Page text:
Wednesday, July 1, 2009

Corporate Bankruptcy Law in India

In India, there is no comprehensive law or market mechanism that governs corporate bankruptcy. The way it has been defined, ‘industrial sickness’ goes beyond the general understanding of ‘bankruptcy’. It has been defined as the extreme state where accumulated losses exceed the net worth. The stringent policies that dealt with the industrial undertakings until late 1980s fueled the persistence of industrial sickness in the country. The MRTP act (1969) prevented the private sector companies from attaining globally competitive scales of operation through its stringent definition of ‘dominant undertaking’. The FERA (1973) and Import Substitution policies that were adapted created the insurmountable hurdles to the domestic entities in acquiring the innovative technologies and forced them far behind in modernization process. This resulted in the widespread industrial sickness thereby blocking of scarce resources in unviable activities. To deal with the industrial sickness, the Government of India took various ad-hoc measures such as constituting Industrial Reconstruction Corporation of India Ltd (IRCI) in 1971; setting up of state level inter institutional committees (1980) to provide rehabilitation assistance to sick and closed units. These ad-hoc measures were not effective as they could not forge the coordinated approach to deal with the problem. In 1981, the RBI set up a committee under the chairmanship of T. Tiwari to suggest on the possible legal options/mechanisms to effectively deal with the problem of industrial sickness.

Based on the recommendations of the Tiwari committee, the Government of India enacted the Sick Industrial Companies Act (SICA) in 1985. The purpose of SICA has been the early detection of sick or potential sick companies; determination of the potential viability and timely provision of remedial measures. The economic underpinning behind the purpose of SICA is to unveil the scarce resources that were hitherto blocked with the unviable unit. In order to implement various provisions of SICA, Board of Industrial and Financial Reconstruction (BIFR) was set up in January 1987 and became functional from May 1987. Initially BIFR covered only private entities, the government companies were brought under the BIFR jurisdiction in July 1991. The SICA applies to the companies satisfying the following criteria:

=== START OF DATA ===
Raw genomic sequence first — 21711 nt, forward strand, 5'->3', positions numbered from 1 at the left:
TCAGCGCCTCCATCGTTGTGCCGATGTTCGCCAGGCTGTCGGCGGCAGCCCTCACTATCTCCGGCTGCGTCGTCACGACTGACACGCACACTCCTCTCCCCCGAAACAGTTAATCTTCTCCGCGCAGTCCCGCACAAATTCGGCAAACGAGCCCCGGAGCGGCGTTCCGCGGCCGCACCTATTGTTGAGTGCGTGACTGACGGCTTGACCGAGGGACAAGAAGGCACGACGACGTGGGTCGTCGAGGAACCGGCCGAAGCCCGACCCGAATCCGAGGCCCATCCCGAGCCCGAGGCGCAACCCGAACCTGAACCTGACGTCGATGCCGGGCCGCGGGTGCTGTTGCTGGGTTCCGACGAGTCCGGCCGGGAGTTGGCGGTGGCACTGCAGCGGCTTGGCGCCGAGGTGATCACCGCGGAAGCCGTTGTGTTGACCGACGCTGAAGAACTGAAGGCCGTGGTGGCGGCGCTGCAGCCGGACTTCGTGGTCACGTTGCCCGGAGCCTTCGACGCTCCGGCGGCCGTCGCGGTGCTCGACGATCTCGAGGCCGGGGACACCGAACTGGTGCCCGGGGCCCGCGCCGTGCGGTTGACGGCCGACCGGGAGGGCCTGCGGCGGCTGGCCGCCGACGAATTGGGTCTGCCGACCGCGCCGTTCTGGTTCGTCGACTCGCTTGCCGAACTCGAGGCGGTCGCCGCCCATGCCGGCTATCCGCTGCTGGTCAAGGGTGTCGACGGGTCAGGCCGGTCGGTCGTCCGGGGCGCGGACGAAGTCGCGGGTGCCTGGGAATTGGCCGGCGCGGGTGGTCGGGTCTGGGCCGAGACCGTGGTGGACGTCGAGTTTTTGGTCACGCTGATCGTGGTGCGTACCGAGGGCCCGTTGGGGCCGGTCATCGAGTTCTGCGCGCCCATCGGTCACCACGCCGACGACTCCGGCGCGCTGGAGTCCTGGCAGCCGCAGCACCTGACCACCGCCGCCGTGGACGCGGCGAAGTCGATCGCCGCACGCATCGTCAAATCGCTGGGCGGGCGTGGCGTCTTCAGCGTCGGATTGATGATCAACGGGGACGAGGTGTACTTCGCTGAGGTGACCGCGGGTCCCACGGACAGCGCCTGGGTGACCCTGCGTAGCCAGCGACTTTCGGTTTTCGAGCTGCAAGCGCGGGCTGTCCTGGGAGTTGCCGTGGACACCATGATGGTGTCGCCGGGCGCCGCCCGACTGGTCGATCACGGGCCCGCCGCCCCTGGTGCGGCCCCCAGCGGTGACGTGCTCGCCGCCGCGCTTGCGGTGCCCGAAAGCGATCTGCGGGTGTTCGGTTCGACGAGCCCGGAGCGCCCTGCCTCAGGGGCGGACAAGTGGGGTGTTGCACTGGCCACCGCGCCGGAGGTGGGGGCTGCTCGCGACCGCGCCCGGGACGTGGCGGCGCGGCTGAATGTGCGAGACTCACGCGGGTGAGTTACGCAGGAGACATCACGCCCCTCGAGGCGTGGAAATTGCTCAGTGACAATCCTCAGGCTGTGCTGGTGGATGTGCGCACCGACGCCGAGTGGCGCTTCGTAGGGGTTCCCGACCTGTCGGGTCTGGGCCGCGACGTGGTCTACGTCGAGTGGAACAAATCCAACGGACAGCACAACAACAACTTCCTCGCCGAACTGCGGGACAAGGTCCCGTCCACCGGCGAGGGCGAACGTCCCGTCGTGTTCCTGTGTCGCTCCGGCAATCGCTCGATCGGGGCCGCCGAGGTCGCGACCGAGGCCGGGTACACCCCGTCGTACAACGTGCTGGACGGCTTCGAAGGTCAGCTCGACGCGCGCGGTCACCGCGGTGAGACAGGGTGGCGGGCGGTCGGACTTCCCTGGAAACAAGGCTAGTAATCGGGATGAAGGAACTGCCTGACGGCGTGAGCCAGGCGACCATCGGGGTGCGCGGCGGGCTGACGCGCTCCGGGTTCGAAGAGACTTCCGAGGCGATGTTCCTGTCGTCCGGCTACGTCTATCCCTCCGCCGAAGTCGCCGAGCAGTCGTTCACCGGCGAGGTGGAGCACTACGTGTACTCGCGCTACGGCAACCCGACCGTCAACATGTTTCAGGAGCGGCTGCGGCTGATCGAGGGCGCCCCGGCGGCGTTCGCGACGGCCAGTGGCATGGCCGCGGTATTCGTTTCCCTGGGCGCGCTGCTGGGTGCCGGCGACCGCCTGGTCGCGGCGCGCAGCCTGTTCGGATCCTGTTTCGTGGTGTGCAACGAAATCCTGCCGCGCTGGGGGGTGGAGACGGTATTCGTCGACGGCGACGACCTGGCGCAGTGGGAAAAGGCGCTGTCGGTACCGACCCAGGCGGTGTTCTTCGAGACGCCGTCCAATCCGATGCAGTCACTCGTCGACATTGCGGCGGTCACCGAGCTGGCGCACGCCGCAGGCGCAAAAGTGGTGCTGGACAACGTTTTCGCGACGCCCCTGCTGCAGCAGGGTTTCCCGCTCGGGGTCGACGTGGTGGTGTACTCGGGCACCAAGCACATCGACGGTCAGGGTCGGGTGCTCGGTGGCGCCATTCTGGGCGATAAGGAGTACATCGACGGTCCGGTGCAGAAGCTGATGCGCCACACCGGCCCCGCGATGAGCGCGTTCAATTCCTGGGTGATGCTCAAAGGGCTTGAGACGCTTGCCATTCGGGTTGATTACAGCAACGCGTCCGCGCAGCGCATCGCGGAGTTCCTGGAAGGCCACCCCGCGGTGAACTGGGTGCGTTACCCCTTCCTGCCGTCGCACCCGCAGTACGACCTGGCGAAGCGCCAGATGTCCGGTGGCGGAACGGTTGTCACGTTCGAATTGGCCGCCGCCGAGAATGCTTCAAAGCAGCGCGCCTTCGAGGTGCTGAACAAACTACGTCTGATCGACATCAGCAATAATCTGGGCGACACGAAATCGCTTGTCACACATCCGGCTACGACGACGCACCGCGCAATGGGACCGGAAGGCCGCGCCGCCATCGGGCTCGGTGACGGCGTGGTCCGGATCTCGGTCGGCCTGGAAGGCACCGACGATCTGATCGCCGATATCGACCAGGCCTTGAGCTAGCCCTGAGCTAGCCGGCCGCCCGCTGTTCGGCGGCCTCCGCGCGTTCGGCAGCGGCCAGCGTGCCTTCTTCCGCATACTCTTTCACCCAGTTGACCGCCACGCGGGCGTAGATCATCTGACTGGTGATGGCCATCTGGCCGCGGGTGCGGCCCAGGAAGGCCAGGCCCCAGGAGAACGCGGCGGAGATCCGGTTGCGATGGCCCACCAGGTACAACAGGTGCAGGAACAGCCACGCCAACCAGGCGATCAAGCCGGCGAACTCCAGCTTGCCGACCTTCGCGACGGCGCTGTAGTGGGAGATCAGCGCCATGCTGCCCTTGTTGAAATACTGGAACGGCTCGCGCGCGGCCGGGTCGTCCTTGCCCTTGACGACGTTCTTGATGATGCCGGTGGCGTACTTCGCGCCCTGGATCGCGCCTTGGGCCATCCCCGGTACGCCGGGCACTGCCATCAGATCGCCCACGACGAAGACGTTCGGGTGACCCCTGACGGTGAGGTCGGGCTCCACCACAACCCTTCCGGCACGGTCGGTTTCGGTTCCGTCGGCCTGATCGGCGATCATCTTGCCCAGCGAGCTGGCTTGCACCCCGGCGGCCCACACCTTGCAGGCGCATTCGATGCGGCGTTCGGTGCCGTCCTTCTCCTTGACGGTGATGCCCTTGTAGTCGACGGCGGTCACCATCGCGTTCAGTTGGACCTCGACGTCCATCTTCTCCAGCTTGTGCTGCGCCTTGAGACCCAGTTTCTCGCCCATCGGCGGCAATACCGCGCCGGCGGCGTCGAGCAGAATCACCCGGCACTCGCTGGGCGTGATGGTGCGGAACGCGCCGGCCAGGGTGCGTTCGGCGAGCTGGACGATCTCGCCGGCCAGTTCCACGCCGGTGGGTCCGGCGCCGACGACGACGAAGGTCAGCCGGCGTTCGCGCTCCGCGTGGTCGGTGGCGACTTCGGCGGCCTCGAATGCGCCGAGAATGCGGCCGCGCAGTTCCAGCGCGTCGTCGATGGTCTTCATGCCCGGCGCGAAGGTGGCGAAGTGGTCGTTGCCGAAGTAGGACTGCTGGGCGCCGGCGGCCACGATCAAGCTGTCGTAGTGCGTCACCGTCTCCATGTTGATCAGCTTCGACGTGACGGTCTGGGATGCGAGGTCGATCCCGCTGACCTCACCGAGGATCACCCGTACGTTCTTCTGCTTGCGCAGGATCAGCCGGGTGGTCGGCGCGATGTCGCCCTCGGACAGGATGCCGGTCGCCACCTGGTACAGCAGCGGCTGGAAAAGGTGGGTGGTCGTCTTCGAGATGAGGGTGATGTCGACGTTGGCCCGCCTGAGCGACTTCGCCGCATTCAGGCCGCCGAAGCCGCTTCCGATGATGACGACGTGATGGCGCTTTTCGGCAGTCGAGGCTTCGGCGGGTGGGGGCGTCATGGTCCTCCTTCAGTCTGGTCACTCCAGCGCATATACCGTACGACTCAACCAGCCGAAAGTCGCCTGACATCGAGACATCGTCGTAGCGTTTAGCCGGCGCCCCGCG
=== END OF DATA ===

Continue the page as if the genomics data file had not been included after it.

• Companies specified in the First Schedule to the Industries (D & R) Act, 1951, except the industries relating to ships and other vessels drawn by power
  • Companies not being ‘small scale industrial undertakings or ancillary industrial undertakings’ as defined in Industries Act, 1951.

The criteria that BIFR follows in determining the sickness of a particular company is as follows:

  • The accumulated losses of the company to be equal to or more than its net worth.
  • The company should have completed five years after incorporation under Companies act, 1956. (before July, 1991 it was seven years)
  • The company should have 50 or more workers on any day of the 12 months preceding the end of the financial year.
  • It should have a factory license.

The companies satisfying the above criterion are reviewed by the body of experts who determines the viability of the company. Based on the observations, unviable companies are winded up and potentially viable companies are recommended for the re-organization process. The companies that underwent the re-organization process will be declared as ‘no longer sick’ as and when their viability is established (as and when their net worth becomes positive).


- T.C.A. Anant and Omkar Goswami (1997), “Getting Everything Wrong: India’s Policies Regarding ‘Sick’ Firms” in Dilip Mukharjee (ed), Indian Industry: Policies and Performance, OUP, New Delhi.


Suggestions and comments will be encouraged!


Murali said...

Interesting read indeed!

Laura Carlisle said...

I need to to thank you for this good read!! I absolutely enjoyed every bit of it. I have you saved as a favorite to check out new things you post here
Corporate Bankruptcy